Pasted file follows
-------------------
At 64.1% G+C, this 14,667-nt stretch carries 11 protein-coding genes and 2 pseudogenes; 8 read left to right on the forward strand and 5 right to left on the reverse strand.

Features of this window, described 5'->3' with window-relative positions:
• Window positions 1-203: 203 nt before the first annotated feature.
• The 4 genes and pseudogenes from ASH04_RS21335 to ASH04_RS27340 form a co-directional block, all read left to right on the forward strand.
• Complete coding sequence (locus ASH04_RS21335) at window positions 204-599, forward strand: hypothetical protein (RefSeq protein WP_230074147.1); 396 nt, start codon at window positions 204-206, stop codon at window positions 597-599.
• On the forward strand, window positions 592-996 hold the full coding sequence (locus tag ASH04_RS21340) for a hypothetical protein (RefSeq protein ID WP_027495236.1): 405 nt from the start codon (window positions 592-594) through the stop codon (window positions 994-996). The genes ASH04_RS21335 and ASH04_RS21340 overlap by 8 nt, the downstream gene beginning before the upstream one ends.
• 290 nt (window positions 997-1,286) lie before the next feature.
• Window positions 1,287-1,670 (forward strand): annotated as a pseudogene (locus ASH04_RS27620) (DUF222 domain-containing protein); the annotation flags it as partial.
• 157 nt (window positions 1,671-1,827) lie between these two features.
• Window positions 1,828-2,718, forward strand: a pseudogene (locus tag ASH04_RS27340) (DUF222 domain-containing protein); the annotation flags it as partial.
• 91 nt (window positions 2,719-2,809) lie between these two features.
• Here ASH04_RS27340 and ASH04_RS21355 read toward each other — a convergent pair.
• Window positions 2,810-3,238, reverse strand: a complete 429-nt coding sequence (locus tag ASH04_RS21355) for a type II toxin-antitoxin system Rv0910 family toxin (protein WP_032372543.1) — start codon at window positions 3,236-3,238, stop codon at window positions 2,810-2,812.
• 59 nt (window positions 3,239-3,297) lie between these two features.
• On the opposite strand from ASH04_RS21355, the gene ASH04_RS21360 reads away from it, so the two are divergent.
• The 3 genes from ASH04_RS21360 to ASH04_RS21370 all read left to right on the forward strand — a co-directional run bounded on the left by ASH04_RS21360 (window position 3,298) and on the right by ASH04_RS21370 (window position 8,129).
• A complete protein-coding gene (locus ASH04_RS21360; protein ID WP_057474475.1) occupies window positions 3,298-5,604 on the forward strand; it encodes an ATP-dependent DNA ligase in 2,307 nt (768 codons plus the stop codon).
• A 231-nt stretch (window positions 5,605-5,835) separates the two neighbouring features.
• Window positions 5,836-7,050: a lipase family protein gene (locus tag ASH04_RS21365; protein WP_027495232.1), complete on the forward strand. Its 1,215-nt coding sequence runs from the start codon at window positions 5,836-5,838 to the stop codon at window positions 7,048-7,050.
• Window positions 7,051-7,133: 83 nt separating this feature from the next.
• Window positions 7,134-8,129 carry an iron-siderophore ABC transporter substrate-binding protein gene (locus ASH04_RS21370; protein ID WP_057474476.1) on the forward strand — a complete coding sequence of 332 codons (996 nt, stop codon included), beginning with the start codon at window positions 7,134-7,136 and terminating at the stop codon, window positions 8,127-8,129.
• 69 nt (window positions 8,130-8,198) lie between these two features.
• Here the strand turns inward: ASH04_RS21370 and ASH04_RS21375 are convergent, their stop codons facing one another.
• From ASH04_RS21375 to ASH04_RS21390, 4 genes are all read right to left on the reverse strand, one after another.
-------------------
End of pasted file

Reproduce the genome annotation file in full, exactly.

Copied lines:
At 64.1% G+C, this 14,667-nt stretch carries 11 protein-coding genes and 2 pseudogenes; 8 read left to right on the forward strand and 5 right to left on the reverse strand.

Features of this window, described 5'->3' with window-relative positions:
• Window positions 1-203: 203 nt before the first annotated feature.
• The 4 genes and pseudogenes from ASH04_RS21335 to ASH04_RS27340 form a co-directional block, all read left to right on the forward strand.
• Complete coding sequence (locus ASH04_RS21335) at window positions 204-599, forward strand: hypothetical protein (RefSeq protein WP_230074147.1); 396 nt, start codon at window positions 204-206, stop codon at window positions 597-599.
• On the forward strand, window positions 592-996 hold the full coding sequence (locus tag ASH04_RS21340) for a hypothetical protein (RefSeq protein ID WP_027495236.1): 405 nt from the start codon (window positions 592-594) through the stop codon (window positions 994-996). The genes ASH04_RS21335 and ASH04_RS21340 overlap by 8 nt, the downstream gene beginning before the upstream one ends.
• 290 nt (window positions 997-1,286) lie before the next feature.
• Window positions 1,287-1,670 (forward strand): annotated as a pseudogene (locus ASH04_RS27620) (DUF222 domain-containing protein); the annotation flags it as partial.
• 157 nt (window positions 1,671-1,827) lie between these two features.
• Window positions 1,828-2,718, forward strand: a pseudogene (locus tag ASH04_RS27340) (DUF222 domain-containing protein); the annotation flags it as partial.
• 91 nt (window positions 2,719-2,809) lie between these two features.
• Here ASH04_RS27340 and ASH04_RS21355 read toward each other — a convergent pair.
• Window positions 2,810-3,238, reverse strand: a complete 429-nt coding sequence (locus tag ASH04_RS21355) for a type II toxin-antitoxin system Rv0910 family toxin (protein WP_032372543.1) — start codon at window positions 3,236-3,238, stop codon at window positions 2,810-2,812.
• 59 nt (window positions 3,239-3,297) lie between these two features.
• On the opposite strand from ASH04_RS21355, the gene ASH04_RS21360 reads away from it, so the two are divergent.
• The 3 genes from ASH04_RS21360 to ASH04_RS21370 all read left to right on the forward strand — a co-directional run bounded on the left by ASH04_RS21360 (window position 3,298) and on the right by ASH04_RS21370 (window position 8,129).
• A complete protein-coding gene (locus ASH04_RS21360; protein ID WP_057474475.1) occupies window positions 3,298-5,604 on the forward strand; it encodes an ATP-dependent DNA ligase in 2,307 nt (768 codons plus the stop codon).
• A 231-nt stretch (window positions 5,605-5,835) separates the two neighbouring features.
• Window positions 5,836-7,050: a lipase family protein gene (locus tag ASH04_RS21365; protein WP_027495232.1), complete on the forward strand. Its 1,215-nt coding sequence runs from the start codon at window positions 5,836-5,838 to the stop codon at window positions 7,048-7,050.
• Window positions 7,051-7,133: 83 nt separating this feature from the next.
• Window positions 7,134-8,129 carry an iron-siderophore ABC transporter substrate-binding protein gene (locus ASH04_RS21370; protein ID WP_057474476.1) on the forward strand — a complete coding sequence of 332 codons (996 nt, stop codon included), beginning with the start codon at window positions 7,134-7,136 and terminating at the stop codon, window positions 8,127-8,129.
• 69 nt (window positions 8,130-8,198) lie between these two features.
• Here the strand turns inward: ASH04_RS21370 and ASH04_RS21375 are convergent, their stop codons facing one another.
• From ASH04_RS21375 to ASH04_RS21390, 4 genes are all read right to left on the reverse strand, one after another.